For instance, the central cylindrical tower 152 can be formed with a thicker wall than walls forming the alternative Bourdon tube 150 so that it can greater resist the forces of this environment. As another alternative, the central cylindrical tower 152 can be formed of a material having greater hardness and/or strength characteristics so that the central cylindrical tower 152 is better able to withstand the forces associated with the environment. A combination of elevated material strength and greater wall thickness could also alternatively be utilized to provide the necessary strength within the central cylindrical tower 152, so that it does not encounter a damaging level of bending loads when forces, including centrifugal forces, are encountered by the alternative gauge 110.
Also in this alternative gauge 110, an alternative sensor chamber 160 and alternative lens 170 are described. The alternative sensor chamber 160 and alternative lens 170 could optionally also be provided with the embodiment of
With particular reference to
With particular reference to
This disclosure is provided to reveal a preferred embodiment of the invention and a best mode for practicing the invention. Having thus described the invention in this way, it should be apparent that various different modifications can be made to the preferred embodiment without departing from the scope and spirit of this invention disclosure. For instance, the indicia 76 and/or the sensor tip 56, or related portions of the sensor chamber 60 can be illuminated either to enhance visibility in low light conditions or to indicate a warning condition, such as a low pressure being sensed. This illumination could be in the form of photoluminescent materials applied to the indicia 76 (or elsewhere), such as those which are charged by having light incident thereon and then emit light so that they “glow-in-the-dark” for visibility (such as in the evening), or can be coatings which are formed from a substance which is phosphorescent, chemluminescent, or otherwise exhibits luminosity.
Alternatively, powered lights could be provided. In such powered light configurations, some form of power supply (i.e. a battery) would be provided along with a simple electric circuit coupled to a light source. This light source could be an LED, a small incandescent light bulb, or some other form of powered light source. Typically with this powered light source embodiment, some form of switch would be provided to turn on the light when viewing is desired. This switch could be manually toggleable and mounted on the housing or could be a wireless switch (i.e. such as could be on a key chain as a key fob with a button thereon and a wireless transmitter transmitting to a receiver on the gauge 10). A user would depress the button when it is desired that the gauge 10 be read in low light conditions.
Furthermore, such a powered light circuit could be coupled to a pressure transducer which appropriately alters the circuit so that the circuit is closed and light is emitted from the light source when a sufficiently low pressure is detected that a danger (or merely sub-optimal performance) is present. For instance, the light could have a red blinking mode when such a low pressure condition is sensed so that a driver of the vehicle would notice the flashing red light on the tire that has the gauge 10 mounted thereon and be warned of the low pressure condition. If desired, two separate light sources and separate light circuits could be provided with one of the light sources being provided for illumination and reading of the gauge 10 and with the other light source coupled to a circuit provided to indicate a warning condition. Alternatively, a single light could function for both of these purposes.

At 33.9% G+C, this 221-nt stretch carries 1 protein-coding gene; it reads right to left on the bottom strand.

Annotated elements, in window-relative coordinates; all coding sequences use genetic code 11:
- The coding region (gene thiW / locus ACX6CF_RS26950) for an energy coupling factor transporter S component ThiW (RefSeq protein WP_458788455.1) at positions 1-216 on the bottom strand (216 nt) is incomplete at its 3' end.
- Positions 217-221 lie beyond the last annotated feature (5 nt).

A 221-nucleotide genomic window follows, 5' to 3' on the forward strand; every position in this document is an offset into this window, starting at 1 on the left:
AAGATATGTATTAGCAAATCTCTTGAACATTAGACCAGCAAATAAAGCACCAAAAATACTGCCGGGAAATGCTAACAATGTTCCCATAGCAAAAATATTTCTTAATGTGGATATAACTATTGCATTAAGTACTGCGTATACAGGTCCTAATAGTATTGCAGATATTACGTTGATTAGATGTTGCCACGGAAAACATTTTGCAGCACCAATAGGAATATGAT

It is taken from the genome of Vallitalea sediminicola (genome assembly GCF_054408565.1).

When structures are identified as a means to perform a function, the identification is intended to include all structures which can perform the function specified. When structures of this invention are identified as being coupled together, such language should be interpreted broadly to include the structures being coupled directly together or coupled together through intervening structures. Such coupling could be permanent or temporary and either in a rigid fashion or in a fashion which allows pivoting, sliding or other relative motion while still providing some form of attachment, unless specifically restricted.
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|Citing Patent||Filing date||Publication date||Applicant||Title|
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|U.S. Classification||73/732, 73/146|
|Cooperative Classification||B60C23/0496, G01L7/043, G01L17/00|
|European Classification||B60C23/04E3, G01L7/04B, G01L17/00|
|Nov 7, 2009||AS||Assignment|
Owner name: RUTHERFORD, JAMES R., HAWAII
Free format text: CONTRACT FOR 40% VALUE OF PATENTS;ASSIGNOR:RUTHERFORD, ROBERT B.;REEL/FRAME:023486/0001
Effective date: 20020930
|Jun 14, 2010||AS||Assignment|
Owner name: CREATIVE AUTO RESOURCES, INC. (A NEVADA CORPORATIO
Free format text: DISCLAIMER OF INTEREST IN PATENTS AND ALL INTELLECTUAL PROPERTY;ASSIGNOR:RUTHERFORD, JAMES R;REEL/FRAME:024529/0386
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Owner name: TERRA VENTURES, LTD., NEVADA
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Owner name: TIRO TECHNOLOGIES, LLC, NEVADA
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|Jul 9, 2013||FPAY||Fee payment|
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|Nov 7, 2016||AS||Assignment|
Owner name: CREATIVE AUTO RESOURCES, INC., CALIFORNIA
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Free format text: PATENT EXPIRED FOR FAILURE TO PAY MAINTENANCE FEES (ORIGINAL EVENT CODE: EXP.)
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Effective date: 20170818